What motivated you to write this particular book?
For a significant period following the 9/11 attacks until 2010, while serving first as the Deputy Judge Advocate General/Operations and then as the Judge Advocate General, I was responsible for the provision of operational law advice regarding Canada’s air, sea, land and Special Forces operations both overseas and in Canada. It quickly became evident to me that for the Canadian perspective to be properly represented on the international stage, and to ensure our military operations were not improperly constrained, it was crucial for the Office of the Judge Advocate General to engage in the strategic dialogue taking place regarding 21st Century conflict. In this endeavour I was assisted by a group of very talented military lawyers, including a number of military colleges’ graduates. For me this engagement included writing academic articles about operational law issues for publication in international law journals, and participation in working groups with other State legal advisors, human rights advocates and academics. I have had articles published on a variety of subjects such as targeted killing and proportionality, the interface between law enforcement and armed conflict, and the law applicable to terrorism and complex security threats. A critique I wrote on the International Committee of the Red Cross’s interpretation of “direct participation in hostilities” has been widely referred to in academic discussion. This latter concept establishes who qualifies as a lawful target during armed conflict, and identifies which persons qualify for the protection of civilian status. My book represents post retirement continuation of that effort.
Tell our readers about your writing routine; what was a typical writing day for you?
I am an early riser so I generally started writing by 0600 and continued until 1000. Then a couple hours for working out, errands and lunch. The afternoons were frequently spent doing research, or editing “drafts”.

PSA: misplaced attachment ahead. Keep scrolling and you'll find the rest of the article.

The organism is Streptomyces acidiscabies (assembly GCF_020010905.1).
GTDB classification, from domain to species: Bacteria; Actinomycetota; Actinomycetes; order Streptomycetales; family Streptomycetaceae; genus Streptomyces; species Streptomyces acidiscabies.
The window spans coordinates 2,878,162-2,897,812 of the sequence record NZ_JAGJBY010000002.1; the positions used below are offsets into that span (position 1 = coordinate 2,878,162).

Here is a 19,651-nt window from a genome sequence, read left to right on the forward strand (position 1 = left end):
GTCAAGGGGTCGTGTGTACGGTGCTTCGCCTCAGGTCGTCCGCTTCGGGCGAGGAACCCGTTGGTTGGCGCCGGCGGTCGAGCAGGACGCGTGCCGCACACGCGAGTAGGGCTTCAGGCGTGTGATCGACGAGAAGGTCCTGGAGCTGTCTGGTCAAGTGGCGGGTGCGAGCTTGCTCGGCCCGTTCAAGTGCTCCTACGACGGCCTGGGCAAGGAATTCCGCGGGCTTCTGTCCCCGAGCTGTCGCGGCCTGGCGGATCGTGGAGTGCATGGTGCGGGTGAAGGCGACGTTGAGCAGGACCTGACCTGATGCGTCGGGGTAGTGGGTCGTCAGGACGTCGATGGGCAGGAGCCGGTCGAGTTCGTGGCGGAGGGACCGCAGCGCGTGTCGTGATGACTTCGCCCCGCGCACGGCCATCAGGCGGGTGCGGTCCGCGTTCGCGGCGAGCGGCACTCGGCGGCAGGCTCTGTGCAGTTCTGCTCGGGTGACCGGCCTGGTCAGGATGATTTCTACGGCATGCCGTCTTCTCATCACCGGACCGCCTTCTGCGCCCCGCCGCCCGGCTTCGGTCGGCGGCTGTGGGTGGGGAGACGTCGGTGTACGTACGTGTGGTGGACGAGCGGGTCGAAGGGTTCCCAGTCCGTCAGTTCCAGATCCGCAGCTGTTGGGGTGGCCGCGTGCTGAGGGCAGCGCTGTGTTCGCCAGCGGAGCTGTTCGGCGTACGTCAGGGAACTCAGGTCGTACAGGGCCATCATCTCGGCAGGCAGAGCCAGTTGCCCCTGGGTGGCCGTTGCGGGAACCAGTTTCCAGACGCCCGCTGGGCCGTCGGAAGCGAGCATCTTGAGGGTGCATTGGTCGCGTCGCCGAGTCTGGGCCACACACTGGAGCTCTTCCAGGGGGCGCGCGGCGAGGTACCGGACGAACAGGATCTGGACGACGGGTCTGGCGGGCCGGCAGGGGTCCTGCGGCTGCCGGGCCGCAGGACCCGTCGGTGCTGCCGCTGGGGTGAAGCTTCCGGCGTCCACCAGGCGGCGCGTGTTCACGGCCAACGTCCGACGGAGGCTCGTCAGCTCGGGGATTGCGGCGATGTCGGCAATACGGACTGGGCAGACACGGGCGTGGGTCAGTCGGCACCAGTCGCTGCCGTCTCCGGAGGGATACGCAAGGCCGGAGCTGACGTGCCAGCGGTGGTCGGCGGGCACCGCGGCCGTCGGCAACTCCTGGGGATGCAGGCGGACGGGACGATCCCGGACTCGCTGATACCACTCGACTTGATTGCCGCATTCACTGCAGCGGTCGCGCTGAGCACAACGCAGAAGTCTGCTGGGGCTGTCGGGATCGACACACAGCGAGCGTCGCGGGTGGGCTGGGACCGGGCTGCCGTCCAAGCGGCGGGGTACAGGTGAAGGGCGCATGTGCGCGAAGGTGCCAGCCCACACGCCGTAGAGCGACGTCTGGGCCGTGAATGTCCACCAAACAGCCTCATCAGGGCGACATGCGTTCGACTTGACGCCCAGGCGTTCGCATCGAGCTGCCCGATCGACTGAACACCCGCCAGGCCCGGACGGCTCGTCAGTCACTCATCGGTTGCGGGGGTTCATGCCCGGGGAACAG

Now that you’re ‘retired’ – any plans for another book?
I just completed four chapters for a humanitarian law text being written with two other authors, a law professor in the United States and someone who works for the International Committee of the Red Cross. The intended audience are Masters and Doctoral students who want an overview of the law governing armed conflict. With that done I now intend to take a “strategic pause” and concentrate for a while on enjoying being a first-time grandparent, as well as completing a woodworking project I started in January. I continue to attend national and international conferences, which often sparks writing interests so who knows what the future will bring.
Do you have any advice for the yet-to-be-published writers reading this?
Committing to writing a book is such a significant undertaking that it will be different for each author. It is time consuming. That should not dissuade anyone from embarking on the task. The best advice I can give is to enjoy taking the time to delve in depth into issues that cannot be fully covered in a law review article, or journal piece. It is a fascinating journey, and do not be bothered by the fact that interesting “bits” will inevitably be left out after editing.